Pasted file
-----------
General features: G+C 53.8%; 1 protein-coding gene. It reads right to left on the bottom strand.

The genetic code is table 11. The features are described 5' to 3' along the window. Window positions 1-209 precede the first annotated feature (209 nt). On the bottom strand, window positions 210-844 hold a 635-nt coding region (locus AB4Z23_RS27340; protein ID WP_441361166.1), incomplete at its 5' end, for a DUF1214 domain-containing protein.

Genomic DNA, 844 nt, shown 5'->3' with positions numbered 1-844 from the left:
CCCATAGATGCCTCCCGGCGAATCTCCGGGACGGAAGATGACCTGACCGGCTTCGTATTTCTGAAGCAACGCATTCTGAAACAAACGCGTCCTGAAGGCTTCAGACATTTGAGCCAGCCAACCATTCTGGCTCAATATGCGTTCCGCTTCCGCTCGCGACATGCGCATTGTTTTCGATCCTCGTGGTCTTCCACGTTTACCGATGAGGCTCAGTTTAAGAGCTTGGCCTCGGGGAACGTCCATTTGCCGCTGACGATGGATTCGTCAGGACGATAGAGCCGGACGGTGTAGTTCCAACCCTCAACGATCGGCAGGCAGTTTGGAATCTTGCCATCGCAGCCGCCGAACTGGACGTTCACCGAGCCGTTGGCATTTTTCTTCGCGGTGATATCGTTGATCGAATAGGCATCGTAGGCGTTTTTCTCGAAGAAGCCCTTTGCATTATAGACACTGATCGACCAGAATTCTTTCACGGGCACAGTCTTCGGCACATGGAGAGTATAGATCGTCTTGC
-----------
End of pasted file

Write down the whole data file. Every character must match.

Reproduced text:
General features: G+C 53.8%; 1 protein-coding gene. It reads right to left on the bottom strand.

The genetic code is table 11. The features are described 5' to 3' along the window. Window positions 1-209 precede the first annotated feature (209 nt). On the bottom strand, window positions 210-844 hold a 635-nt coding region (locus AB4Z23_RS27340; protein ID WP_441361166.1), incomplete at its 5' end, for a DUF1214 domain-containing protein.

Genomic DNA, 844 nt, shown 5'->3' with positions numbered 1-844 from the left:
CCCATAGATGCCTCCCGGCGAATCTCCGGGACGGAAGATGACCTGACCGGCTTCGTATTTCTGAAGCAACGCATTCTGAAACAAACGCGTCCTGAAGGCTTCAGACATTTGAGCCAGCCAACCATTCTGGCTCAATATGCGTTCCGCTTCCGCTCGCGACATGCGCATTGTTTTCGATCCTCGTGGTCTTCCACGTTTACCGATGAGGCTCAGTTTAAGAGCTTGGCCTCGGGGAACGTCCATTTGCCGCTGACGATGGATTCGTCAGGACGATAGAGCCGGACGGTGTAGTTCCAACCCTCAACGATCGGCAGGCAGTTTGGAATCTTGCCATCGCAGCCGCCGAACTGGACGTTCACCGAGCCGTTGGCATTTTTCTTCGCGGTGATATCGTTGATCGAATAGGCATCGTAGGCGTTTTTCTCGAAGAAGCCCTTTGCATTATAGACACTGATCGACCAGAATTCTTTCACGGGCACAGTCTTCGGCACATGGAGAGTATAGATCGTCTTGC